Dave Heller still remembers how challenging it was to find opportunities to preach after answering a call to the ministry more than 40 years ago.

Based on his own experience, Heller frequently looks for ways to give aspiring pastors the chance to preach whenever he can. That’s one reason why he dedicated a recent Sunday to giving seminary students a chance to preach in churches that are part of the Columbus Baptist Association.

“‘We’ve used seminary students for pulpit supply for several years,” said Heller, who has served as the associational mission strategist in the Columbus association for more than seven years. “We thought it would be a good idea to set aside a day and have a group of students come down and preach in our churches.”

Heller put out a call to local churches and worked with the administration at Southeastern Baptist Theological Seminary (SEBTS) to sponsor the first official “Seminary Day” in the association.

Sixteen churches signed on, and on Sunday, Feb. 6, students from SEBTS along with faculty and staff traveled to the Columbus Baptist Association offices in Whiteville, which is located in southeastern North Carolina.

The day started with breakfast at the association offices, where students met the pastors of the churches where they would be preaching that morning. The pastors took the students to the churches and out to lunch after the morning worship services before returning to the association offices for a time of fellowship and conversation about how the day went.

For some students, it was the first time they had preached during a worship service. Two people also trusted Christ as Savior through the messages that were shared that day.

Andrew Davis, who is pursuing a master of divinity in preaching and pastoral ministry, preached a message from Luke 18 on the parable of the Pharisee and the tax collector at Peace Baptist Church in Whiteville. It was Davis’ first time preaching to a congregation and afterward, a man came forward to place his faith in Christ.

“I am still processing this miracle,” Davis said. “This was both humbling and encouraging to me knowing that if I remain faithful to the mission God has given me, He will use His Word to save sinners. The Lord used this day to propel me forward in faithfulness.”

Brock Drumm, who is also pursuing a master of divinity in preaching and pastoral ministry, preached from Psalm 84 at Pleasant Plains Baptist Church in Whiteville. Pleasant Plains is currently without a pastor and after the service, members of the congregation inquired about whether Drumm would consider becoming a candidate for the pastorate.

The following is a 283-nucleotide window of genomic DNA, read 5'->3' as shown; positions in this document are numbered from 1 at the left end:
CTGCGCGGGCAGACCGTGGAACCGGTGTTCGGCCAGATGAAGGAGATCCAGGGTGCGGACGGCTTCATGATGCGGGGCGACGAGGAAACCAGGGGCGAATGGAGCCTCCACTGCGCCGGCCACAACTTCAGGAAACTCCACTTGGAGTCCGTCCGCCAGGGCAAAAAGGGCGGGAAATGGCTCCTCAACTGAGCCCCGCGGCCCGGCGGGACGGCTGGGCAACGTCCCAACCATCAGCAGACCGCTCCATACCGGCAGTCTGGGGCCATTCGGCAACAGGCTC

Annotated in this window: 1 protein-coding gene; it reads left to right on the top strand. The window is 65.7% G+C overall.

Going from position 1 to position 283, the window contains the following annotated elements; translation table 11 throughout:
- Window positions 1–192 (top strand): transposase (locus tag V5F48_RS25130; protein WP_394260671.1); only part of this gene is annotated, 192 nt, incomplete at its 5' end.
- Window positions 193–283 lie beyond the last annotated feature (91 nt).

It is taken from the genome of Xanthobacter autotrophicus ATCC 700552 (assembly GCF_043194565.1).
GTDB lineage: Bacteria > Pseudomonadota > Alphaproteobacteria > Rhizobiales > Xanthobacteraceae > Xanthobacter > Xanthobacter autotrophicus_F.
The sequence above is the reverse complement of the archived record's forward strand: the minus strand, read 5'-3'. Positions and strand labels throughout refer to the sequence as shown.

“That was such an honor for them to ask, because that was not something I was expecting,” Drumm said.

If this is the kind of students that Southeastern is training up today, our future with our churches is in good shape.

Heller said he’s heard nothing but positive feedback from churches, pastors and congregants where seminary students preached. He called the day a “win-win” for everyone involved.

“The students benefit from having an opportunity to preach,” Heller said. “The churches benefit from meeting and hearing from the students and seeing how their Cooperative Program dollars are being used. It was a great day all the way around.”

Cooperative Program giving supports a number of local, state, national and international missions and ministry efforts. Those efforts involve training future ministers and missionaries through theological education at six seminaries across the country that include SEBTS.

After talking with fellow pastors who participated in the “Seminary Day” event, one pastor said, “If this is the kind of students that Southeastern is training up today, our future with our churches is in good shape.”

Based on feedback from the day, Heller said he plans to work with SEBTS officials to hold a “Seminary Day” event once a semester. The next one is already scheduled for Sept. 25.

Heller also said he hopes to see even more of the 53 churches in the Columbus association participate in the future. He would love to see other associations across the state host similar events.

“It’s not hard to do,” Heller said. “It’s really easy. There are tremendous benefits to the churches and the students, and it strengthens the relationship and bond that we have with the seminary that’s located right here in our own state.”

SEBTS President Danny Akin expressed his appreciation to the Columbus Baptist Association and its affiliated churches for hosting the event.

“I cannot say thank you enough,” Akin said. “And that they intend to do this again speaks volumes of their love and support of these God-called ministers of the gospel. It is a great joy and privilege to partner with the churches of North Carolina.”